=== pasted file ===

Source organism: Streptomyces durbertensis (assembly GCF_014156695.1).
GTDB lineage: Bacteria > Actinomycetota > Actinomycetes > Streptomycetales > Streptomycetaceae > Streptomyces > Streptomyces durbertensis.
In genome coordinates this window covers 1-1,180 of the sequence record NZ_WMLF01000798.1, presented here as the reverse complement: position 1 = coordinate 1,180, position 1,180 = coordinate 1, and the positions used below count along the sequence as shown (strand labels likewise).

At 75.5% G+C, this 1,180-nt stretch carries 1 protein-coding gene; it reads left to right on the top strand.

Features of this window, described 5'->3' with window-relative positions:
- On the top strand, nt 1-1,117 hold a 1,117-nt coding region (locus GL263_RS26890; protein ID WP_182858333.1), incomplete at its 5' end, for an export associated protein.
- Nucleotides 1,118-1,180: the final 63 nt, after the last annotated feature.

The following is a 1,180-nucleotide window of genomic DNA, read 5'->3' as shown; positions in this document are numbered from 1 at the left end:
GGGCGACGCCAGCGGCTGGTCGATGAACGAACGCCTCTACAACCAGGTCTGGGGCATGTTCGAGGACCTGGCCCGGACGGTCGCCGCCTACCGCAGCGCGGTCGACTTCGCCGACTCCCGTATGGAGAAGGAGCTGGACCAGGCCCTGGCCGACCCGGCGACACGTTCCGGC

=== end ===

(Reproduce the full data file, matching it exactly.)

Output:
Source organism: Streptomyces durbertensis (assembly GCF_014156695.1).
GTDB lineage: Bacteria > Actinomycetota > Actinomycetes > Streptomycetales > Streptomycetaceae > Streptomyces > Streptomyces durbertensis.
In genome coordinates this window covers 1-1,180 of the sequence record NZ_WMLF01000798.1, presented here as the reverse complement: position 1 = coordinate 1,180, position 1,180 = coordinate 1, and the positions used below count along the sequence as shown (strand labels likewise).

At 75.5% G+C, this 1,180-nt stretch carries 1 protein-coding gene; it reads left to right on the top strand.

Features of this window, described 5'->3' with window-relative positions:
- On the top strand, nt 1-1,117 hold a 1,117-nt coding region (locus GL263_RS26890; protein ID WP_182858333.1), incomplete at its 5' end, for an export associated protein.
- Nucleotides 1,118-1,180: the final 63 nt, after the last annotated feature.

The following is a 1,180-nucleotide window of genomic DNA, read 5'->3' as shown; positions in this document are numbered from 1 at the left end:
GGGCGACGCCAGCGGCTGGTCGATGAACGAACGCCTCTACAACCAGGTCTGGGGCATGTTCGAGGACCTGGCCCGGACGGTCGCCGCCTACCGCAGCGCGGTCGACTTCGCCGACTCCCGTATGGAGAAGGAGCTGGACCAGGCCCTGGCCGACCCGGCGACACGTTCCGGC